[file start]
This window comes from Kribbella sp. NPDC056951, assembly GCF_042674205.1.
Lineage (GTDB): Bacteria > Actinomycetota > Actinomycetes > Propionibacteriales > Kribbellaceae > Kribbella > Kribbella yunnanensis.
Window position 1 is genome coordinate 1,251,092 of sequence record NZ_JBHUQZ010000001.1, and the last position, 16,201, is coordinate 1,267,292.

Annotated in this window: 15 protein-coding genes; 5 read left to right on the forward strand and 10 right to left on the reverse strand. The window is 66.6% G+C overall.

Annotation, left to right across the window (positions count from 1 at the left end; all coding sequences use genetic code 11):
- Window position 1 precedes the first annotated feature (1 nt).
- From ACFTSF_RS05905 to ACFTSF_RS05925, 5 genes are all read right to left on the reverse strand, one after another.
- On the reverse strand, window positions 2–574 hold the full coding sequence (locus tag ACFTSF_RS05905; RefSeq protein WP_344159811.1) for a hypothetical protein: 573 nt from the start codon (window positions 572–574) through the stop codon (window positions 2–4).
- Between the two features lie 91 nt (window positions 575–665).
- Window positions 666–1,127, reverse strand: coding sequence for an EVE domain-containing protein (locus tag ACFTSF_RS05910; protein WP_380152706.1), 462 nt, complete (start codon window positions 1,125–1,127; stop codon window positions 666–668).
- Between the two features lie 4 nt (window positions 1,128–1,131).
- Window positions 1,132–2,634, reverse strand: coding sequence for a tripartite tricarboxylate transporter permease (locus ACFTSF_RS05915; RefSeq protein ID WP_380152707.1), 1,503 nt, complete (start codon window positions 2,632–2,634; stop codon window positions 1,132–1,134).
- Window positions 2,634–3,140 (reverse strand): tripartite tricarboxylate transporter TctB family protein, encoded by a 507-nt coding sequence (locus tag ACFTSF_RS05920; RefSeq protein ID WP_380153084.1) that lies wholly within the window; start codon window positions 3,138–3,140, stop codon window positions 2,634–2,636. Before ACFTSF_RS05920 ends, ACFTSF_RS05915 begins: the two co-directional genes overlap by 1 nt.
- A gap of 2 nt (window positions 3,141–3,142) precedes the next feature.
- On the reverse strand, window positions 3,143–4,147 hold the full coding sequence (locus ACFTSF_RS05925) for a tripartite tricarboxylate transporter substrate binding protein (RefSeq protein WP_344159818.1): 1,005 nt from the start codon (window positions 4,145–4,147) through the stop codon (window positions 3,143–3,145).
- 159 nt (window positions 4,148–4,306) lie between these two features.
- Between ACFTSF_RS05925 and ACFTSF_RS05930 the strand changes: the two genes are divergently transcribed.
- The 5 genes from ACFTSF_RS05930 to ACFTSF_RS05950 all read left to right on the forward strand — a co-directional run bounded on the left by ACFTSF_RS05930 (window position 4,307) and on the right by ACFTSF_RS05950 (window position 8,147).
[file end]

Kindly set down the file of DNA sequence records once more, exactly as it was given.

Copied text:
This window comes from Kribbella sp. NPDC056951, assembly GCF_042674205.1.
Lineage (GTDB): Bacteria > Actinomycetota > Actinomycetes > Propionibacteriales > Kribbellaceae > Kribbella > Kribbella yunnanensis.
Window position 1 is genome coordinate 1,251,092 of sequence record NZ_JBHUQZ010000001.1, and the last position, 16,201, is coordinate 1,267,292.

Annotated in this window: 15 protein-coding genes; 5 read left to right on the forward strand and 10 right to left on the reverse strand. The window is 66.6% G+C overall.

Annotation, left to right across the window (positions count from 1 at the left end; all coding sequences use genetic code 11):
- Window position 1 precedes the first annotated feature (1 nt).
- From ACFTSF_RS05905 to ACFTSF_RS05925, 5 genes are all read right to left on the reverse strand, one after another.
- On the reverse strand, window positions 2–574 hold the full coding sequence (locus tag ACFTSF_RS05905; RefSeq protein WP_344159811.1) for a hypothetical protein: 573 nt from the start codon (window positions 572–574) through the stop codon (window positions 2–4).
- Between the two features lie 91 nt (window positions 575–665).
- Window positions 666–1,127, reverse strand: coding sequence for an EVE domain-containing protein (locus tag ACFTSF_RS05910; protein WP_380152706.1), 462 nt, complete (start codon window positions 1,125–1,127; stop codon window positions 666–668).
- Between the two features lie 4 nt (window positions 1,128–1,131).
- Window positions 1,132–2,634, reverse strand: coding sequence for a tripartite tricarboxylate transporter permease (locus ACFTSF_RS05915; RefSeq protein ID WP_380152707.1), 1,503 nt, complete (start codon window positions 2,632–2,634; stop codon window positions 1,132–1,134).
- Window positions 2,634–3,140 (reverse strand): tripartite tricarboxylate transporter TctB family protein, encoded by a 507-nt coding sequence (locus tag ACFTSF_RS05920; RefSeq protein ID WP_380153084.1) that lies wholly within the window; start codon window positions 3,138–3,140, stop codon window positions 2,634–2,636. Before ACFTSF_RS05920 ends, ACFTSF_RS05915 begins: the two co-directional genes overlap by 1 nt.
- A gap of 2 nt (window positions 3,141–3,142) precedes the next feature.
- On the reverse strand, window positions 3,143–4,147 hold the full coding sequence (locus ACFTSF_RS05925) for a tripartite tricarboxylate transporter substrate binding protein (RefSeq protein WP_344159818.1): 1,005 nt from the start codon (window positions 4,145–4,147) through the stop codon (window positions 3,143–3,145).
- 159 nt (window positions 4,148–4,306) lie between these two features.
- Between ACFTSF_RS05925 and ACFTSF_RS05930 the strand changes: the two genes are divergently transcribed.
- The 5 genes from ACFTSF_RS05930 to ACFTSF_RS05950 all read left to right on the forward strand — a co-directional run bounded on the left by ACFTSF_RS05930 (window position 4,307) and on the right by ACFTSF_RS05950 (window position 8,147).